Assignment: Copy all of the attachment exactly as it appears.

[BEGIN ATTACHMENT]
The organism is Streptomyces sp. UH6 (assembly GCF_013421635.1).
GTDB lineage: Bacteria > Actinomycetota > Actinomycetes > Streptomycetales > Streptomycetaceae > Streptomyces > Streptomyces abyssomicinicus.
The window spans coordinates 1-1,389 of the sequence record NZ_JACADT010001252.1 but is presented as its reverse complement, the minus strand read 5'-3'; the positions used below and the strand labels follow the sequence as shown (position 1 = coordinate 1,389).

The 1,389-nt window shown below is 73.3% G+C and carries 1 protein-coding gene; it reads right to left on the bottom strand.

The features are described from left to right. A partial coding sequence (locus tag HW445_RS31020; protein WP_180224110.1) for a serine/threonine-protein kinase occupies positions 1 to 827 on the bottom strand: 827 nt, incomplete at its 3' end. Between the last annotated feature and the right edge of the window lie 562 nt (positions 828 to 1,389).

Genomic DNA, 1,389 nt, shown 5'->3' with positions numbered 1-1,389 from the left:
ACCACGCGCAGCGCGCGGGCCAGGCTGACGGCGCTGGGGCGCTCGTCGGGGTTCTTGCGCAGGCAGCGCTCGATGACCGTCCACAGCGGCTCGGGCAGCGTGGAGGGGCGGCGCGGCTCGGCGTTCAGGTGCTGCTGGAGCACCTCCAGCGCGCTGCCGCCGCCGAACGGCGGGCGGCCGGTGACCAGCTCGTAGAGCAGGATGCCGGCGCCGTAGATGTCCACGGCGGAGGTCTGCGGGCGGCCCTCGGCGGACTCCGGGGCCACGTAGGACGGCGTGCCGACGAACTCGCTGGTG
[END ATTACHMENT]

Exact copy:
The organism is Streptomyces sp. UH6 (assembly GCF_013421635.1).
GTDB lineage: Bacteria > Actinomycetota > Actinomycetes > Streptomycetales > Streptomycetaceae > Streptomyces > Streptomyces abyssomicinicus.
The window spans coordinates 1-1,389 of the sequence record NZ_JACADT010001252.1 but is presented as its reverse complement, the minus strand read 5'-3'; the positions used below and the strand labels follow the sequence as shown (position 1 = coordinate 1,389).

The 1,389-nt window shown below is 73.3% G+C and carries 1 protein-coding gene; it reads right to left on the bottom strand.

The features are described from left to right. A partial coding sequence (locus tag HW445_RS31020; protein WP_180224110.1) for a serine/threonine-protein kinase occupies positions 1 to 827 on the bottom strand: 827 nt, incomplete at its 3' end. Between the last annotated feature and the right edge of the window lie 562 nt (positions 828 to 1,389).

Genomic DNA, 1,389 nt, shown 5'->3' with positions numbered 1-1,389 from the left:
ACCACGCGCAGCGCGCGGGCCAGGCTGACGGCGCTGGGGCGCTCGTCGGGGTTCTTGCGCAGGCAGCGCTCGATGACCGTCCACAGCGGCTCGGGCAGCGTGGAGGGGCGGCGCGGCTCGGCGTTCAGGTGCTGCTGGAGCACCTCCAGCGCGCTGCCGCCGCCGAACGGCGGGCGGCCGGTGACCAGCTCGTAGAGCAGGATGCCGGCGCCGTAGATGTCCACGGCGGAGGTCTGCGGGCGGCCCTCGGCGGACTCCGGGGCCACGTAGGACGGCGTGCCGACGAACTCGCTGGTG